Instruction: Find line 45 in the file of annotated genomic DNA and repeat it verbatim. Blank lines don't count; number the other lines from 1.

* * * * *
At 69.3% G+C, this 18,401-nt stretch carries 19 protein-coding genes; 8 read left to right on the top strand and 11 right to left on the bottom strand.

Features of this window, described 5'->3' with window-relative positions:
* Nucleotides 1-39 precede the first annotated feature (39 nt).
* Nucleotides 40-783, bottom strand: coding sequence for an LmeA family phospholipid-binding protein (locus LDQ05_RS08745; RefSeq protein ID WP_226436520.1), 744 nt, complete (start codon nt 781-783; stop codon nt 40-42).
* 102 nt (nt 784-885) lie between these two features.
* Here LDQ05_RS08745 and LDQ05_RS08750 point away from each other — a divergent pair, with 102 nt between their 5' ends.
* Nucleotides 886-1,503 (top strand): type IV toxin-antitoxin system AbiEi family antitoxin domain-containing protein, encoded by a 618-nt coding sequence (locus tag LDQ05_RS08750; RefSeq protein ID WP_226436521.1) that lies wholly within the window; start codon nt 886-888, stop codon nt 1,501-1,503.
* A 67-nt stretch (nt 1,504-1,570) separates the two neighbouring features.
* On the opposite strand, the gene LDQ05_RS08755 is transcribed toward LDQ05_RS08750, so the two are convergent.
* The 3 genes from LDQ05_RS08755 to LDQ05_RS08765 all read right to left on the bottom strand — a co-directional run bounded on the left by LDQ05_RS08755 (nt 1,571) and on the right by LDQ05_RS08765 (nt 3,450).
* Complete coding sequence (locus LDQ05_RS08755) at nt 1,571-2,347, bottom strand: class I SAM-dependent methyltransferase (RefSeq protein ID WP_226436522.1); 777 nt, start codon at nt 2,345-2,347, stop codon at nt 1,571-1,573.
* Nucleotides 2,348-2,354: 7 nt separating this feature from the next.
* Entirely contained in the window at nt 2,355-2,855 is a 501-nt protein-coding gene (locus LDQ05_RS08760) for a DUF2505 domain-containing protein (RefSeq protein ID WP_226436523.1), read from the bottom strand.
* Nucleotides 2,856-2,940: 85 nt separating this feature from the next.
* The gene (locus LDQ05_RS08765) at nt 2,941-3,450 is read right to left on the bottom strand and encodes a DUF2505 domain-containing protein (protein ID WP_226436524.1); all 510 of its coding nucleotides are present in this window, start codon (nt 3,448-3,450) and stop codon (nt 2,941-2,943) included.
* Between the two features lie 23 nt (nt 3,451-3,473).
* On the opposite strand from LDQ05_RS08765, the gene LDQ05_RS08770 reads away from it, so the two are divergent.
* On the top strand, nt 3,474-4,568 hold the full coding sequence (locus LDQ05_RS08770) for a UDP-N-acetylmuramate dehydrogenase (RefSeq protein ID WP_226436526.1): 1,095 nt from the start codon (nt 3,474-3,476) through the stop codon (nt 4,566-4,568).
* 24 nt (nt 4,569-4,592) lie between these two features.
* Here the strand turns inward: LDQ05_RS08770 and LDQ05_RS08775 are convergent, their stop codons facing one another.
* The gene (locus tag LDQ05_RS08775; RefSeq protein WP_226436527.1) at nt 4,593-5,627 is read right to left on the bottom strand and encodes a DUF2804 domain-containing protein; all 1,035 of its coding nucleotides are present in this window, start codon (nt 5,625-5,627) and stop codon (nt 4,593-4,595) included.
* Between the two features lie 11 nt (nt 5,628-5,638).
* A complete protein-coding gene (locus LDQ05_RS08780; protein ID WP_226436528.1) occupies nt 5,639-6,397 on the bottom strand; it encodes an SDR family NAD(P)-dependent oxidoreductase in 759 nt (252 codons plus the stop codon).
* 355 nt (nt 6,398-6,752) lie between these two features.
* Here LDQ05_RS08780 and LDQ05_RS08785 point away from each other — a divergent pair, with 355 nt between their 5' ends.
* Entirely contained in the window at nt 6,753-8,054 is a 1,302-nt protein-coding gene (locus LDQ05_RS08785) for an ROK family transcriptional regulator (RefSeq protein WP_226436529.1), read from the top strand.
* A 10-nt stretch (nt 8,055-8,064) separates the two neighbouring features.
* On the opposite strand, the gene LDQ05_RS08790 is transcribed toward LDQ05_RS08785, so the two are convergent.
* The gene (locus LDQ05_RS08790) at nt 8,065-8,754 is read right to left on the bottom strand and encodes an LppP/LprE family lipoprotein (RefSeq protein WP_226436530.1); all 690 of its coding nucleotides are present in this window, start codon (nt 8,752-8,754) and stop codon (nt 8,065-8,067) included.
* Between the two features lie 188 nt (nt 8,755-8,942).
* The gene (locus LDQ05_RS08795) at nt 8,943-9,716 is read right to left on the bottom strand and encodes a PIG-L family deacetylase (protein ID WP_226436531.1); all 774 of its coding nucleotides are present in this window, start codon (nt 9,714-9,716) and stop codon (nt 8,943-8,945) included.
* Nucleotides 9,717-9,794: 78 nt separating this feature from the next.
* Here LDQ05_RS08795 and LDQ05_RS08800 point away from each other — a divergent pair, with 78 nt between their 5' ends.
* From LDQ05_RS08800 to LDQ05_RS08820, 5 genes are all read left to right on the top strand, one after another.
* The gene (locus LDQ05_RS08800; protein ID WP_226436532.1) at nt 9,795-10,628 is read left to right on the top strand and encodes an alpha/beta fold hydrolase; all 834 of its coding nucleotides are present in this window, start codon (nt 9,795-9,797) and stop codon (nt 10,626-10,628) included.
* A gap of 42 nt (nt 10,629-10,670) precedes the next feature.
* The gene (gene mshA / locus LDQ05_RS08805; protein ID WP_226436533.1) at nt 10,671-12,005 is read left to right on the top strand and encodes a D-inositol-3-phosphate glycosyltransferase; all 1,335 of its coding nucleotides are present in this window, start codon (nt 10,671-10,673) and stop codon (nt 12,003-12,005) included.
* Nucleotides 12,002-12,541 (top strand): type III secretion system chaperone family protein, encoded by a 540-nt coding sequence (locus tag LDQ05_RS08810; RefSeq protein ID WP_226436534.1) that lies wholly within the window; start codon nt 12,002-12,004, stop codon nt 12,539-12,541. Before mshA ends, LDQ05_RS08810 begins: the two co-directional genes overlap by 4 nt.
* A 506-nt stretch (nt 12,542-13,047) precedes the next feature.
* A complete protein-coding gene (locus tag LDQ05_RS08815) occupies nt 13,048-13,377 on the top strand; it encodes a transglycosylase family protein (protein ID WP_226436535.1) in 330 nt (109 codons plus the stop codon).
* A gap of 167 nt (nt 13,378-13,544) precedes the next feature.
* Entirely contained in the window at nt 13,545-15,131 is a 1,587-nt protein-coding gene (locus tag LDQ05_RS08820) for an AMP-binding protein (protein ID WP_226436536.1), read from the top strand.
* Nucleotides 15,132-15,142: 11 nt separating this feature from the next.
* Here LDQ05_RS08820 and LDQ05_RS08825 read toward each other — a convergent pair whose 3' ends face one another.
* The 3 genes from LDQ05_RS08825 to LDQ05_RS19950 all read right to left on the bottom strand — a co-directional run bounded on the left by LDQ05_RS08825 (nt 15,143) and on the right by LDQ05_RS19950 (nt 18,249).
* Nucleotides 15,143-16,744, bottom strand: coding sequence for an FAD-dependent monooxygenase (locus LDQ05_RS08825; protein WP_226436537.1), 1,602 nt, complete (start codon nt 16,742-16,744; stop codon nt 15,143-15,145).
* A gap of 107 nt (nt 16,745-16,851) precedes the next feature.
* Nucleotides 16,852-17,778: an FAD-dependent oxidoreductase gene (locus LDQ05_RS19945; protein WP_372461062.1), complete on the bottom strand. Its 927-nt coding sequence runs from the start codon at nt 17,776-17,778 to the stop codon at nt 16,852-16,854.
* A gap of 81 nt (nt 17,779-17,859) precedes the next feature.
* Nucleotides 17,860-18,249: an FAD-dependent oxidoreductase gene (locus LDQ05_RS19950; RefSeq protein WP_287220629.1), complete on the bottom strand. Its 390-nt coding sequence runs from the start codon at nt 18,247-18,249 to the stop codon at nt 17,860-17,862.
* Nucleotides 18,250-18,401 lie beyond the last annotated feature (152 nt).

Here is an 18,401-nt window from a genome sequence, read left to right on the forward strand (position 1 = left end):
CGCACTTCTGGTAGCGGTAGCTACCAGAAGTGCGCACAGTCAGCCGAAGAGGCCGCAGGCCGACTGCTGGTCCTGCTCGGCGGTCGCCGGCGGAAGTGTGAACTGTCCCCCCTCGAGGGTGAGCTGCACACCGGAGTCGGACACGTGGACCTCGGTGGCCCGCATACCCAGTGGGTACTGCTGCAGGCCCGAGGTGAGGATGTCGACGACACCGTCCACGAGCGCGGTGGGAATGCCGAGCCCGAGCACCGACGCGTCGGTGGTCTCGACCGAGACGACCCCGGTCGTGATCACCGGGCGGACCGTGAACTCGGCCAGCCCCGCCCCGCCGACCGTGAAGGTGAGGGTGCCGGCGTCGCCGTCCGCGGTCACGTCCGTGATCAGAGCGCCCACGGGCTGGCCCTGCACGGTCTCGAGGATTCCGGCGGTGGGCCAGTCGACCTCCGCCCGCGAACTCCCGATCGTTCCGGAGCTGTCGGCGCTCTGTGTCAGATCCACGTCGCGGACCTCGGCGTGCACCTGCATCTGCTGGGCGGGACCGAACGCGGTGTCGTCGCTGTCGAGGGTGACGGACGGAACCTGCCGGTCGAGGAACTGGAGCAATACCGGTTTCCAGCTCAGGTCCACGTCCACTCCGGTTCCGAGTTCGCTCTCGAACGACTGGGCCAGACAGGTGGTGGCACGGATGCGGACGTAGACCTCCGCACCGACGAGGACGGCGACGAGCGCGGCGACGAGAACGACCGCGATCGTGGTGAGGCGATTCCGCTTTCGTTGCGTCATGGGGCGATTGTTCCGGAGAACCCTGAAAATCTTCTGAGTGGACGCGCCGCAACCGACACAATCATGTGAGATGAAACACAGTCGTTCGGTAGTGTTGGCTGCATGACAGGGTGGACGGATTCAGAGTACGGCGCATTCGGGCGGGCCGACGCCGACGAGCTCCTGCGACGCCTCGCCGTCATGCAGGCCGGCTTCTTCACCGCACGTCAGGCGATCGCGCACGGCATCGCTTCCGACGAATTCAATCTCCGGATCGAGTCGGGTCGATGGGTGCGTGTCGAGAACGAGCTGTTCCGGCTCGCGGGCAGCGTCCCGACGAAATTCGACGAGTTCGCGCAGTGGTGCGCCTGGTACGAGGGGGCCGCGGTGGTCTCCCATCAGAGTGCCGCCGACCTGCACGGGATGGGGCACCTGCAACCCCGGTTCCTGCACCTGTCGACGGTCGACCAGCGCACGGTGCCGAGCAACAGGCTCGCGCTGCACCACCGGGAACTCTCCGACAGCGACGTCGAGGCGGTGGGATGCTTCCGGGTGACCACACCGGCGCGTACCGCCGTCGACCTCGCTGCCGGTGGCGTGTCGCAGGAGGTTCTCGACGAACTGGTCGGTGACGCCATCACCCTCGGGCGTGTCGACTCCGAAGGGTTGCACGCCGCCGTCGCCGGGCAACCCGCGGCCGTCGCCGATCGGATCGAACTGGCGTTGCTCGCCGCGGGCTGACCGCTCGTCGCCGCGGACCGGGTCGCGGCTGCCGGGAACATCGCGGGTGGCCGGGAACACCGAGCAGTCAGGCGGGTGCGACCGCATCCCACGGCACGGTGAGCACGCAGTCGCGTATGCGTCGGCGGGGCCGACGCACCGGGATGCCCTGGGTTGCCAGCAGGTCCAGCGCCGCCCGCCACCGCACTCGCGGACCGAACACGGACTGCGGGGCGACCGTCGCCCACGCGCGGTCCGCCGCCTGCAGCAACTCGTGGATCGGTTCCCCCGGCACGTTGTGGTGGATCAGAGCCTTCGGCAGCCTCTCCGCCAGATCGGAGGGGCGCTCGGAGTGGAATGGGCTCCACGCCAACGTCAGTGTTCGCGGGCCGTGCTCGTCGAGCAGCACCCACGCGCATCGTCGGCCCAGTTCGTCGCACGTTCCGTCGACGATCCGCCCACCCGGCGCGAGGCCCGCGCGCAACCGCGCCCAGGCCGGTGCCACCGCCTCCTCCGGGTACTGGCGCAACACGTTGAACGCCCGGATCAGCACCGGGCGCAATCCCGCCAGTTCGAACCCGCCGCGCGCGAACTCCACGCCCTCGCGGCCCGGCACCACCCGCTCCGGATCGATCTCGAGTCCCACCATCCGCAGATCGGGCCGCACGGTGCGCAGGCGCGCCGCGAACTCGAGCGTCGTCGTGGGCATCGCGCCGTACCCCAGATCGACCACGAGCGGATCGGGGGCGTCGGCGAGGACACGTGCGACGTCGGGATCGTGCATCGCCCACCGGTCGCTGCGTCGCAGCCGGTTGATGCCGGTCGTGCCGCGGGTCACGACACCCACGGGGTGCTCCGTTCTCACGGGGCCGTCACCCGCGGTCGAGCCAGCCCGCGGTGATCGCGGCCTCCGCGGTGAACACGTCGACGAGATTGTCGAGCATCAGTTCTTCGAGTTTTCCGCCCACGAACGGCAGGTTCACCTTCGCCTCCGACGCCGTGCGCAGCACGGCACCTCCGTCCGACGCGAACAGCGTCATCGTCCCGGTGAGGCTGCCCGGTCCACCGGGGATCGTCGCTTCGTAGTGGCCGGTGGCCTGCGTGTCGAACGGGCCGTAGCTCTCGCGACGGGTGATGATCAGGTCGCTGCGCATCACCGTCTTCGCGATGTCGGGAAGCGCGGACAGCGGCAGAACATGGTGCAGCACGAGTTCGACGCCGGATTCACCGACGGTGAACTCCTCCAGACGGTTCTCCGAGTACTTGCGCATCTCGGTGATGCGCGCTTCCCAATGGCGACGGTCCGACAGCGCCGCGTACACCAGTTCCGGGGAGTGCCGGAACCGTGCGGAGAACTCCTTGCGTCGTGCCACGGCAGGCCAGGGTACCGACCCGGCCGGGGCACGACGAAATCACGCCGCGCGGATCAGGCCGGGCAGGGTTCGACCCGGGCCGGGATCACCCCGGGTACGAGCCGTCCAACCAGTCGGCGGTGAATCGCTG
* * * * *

* The 3 genes from LDQ05_RS08825 to LDQ05_RS19950 all read right to left on the bottom strand — a co-directional run bounded on the left by LDQ05_RS08825 (nt 15,143) and on the right by LDQ05_RS19950 (nt 18,249).